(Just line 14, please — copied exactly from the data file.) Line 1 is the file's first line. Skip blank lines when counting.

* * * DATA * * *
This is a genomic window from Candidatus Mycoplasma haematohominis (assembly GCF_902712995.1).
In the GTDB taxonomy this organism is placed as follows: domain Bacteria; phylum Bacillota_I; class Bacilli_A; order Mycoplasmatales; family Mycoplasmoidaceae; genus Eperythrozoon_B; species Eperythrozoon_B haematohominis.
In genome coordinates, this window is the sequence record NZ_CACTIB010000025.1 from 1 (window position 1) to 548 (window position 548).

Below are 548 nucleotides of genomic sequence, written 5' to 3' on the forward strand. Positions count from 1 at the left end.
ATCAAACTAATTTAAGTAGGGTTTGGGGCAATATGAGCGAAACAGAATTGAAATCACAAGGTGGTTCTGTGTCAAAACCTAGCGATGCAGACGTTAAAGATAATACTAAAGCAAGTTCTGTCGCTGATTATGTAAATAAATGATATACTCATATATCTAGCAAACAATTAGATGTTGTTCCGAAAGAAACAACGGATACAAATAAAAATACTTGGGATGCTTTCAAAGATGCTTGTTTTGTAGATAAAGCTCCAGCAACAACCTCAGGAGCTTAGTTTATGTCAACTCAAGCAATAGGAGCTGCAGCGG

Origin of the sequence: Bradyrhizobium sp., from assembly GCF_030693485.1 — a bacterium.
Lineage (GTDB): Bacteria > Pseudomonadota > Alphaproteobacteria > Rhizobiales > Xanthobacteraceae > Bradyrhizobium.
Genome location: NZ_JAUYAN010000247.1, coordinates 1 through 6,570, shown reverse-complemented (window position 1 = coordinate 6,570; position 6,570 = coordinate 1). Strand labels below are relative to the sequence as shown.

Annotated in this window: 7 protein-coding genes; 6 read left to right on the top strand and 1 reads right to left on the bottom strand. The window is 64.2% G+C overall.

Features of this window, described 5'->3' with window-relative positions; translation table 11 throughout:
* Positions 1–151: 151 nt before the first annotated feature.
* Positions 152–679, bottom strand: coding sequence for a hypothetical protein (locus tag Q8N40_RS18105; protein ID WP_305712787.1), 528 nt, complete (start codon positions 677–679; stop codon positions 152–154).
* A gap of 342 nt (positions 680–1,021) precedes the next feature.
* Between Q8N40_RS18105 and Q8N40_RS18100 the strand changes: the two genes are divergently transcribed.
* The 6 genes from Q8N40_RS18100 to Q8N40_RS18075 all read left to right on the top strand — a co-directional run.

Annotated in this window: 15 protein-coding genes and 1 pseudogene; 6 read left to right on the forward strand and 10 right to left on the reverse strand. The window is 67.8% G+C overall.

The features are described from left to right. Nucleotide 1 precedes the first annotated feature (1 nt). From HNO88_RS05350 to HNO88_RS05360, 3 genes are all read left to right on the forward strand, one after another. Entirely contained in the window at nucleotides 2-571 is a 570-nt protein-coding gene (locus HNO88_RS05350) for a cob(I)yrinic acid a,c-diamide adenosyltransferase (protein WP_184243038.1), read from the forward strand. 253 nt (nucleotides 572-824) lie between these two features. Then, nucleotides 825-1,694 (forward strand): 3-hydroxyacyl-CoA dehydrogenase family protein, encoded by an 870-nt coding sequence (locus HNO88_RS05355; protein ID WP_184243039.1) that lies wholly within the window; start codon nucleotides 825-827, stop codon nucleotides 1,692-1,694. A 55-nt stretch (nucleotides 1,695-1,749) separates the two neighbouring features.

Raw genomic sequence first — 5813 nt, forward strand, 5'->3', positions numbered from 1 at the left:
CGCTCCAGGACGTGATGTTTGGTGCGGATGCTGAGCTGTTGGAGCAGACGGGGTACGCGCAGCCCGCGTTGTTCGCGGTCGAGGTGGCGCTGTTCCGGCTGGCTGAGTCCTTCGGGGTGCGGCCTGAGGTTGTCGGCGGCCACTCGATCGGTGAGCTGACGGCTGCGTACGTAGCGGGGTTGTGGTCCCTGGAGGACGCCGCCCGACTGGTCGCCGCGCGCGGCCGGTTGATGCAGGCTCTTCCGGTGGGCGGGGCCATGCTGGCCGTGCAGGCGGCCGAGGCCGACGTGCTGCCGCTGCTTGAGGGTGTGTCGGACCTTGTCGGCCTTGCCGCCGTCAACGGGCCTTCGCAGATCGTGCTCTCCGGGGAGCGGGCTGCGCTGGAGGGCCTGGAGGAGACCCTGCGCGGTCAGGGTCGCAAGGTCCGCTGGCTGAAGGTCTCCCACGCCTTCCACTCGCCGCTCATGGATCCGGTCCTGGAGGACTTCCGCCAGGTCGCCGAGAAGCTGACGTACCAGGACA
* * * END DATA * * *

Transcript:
* Between Q8N40_RS18105 and Q8N40_RS18100 the strand changes: the two genes are divergently transcribed.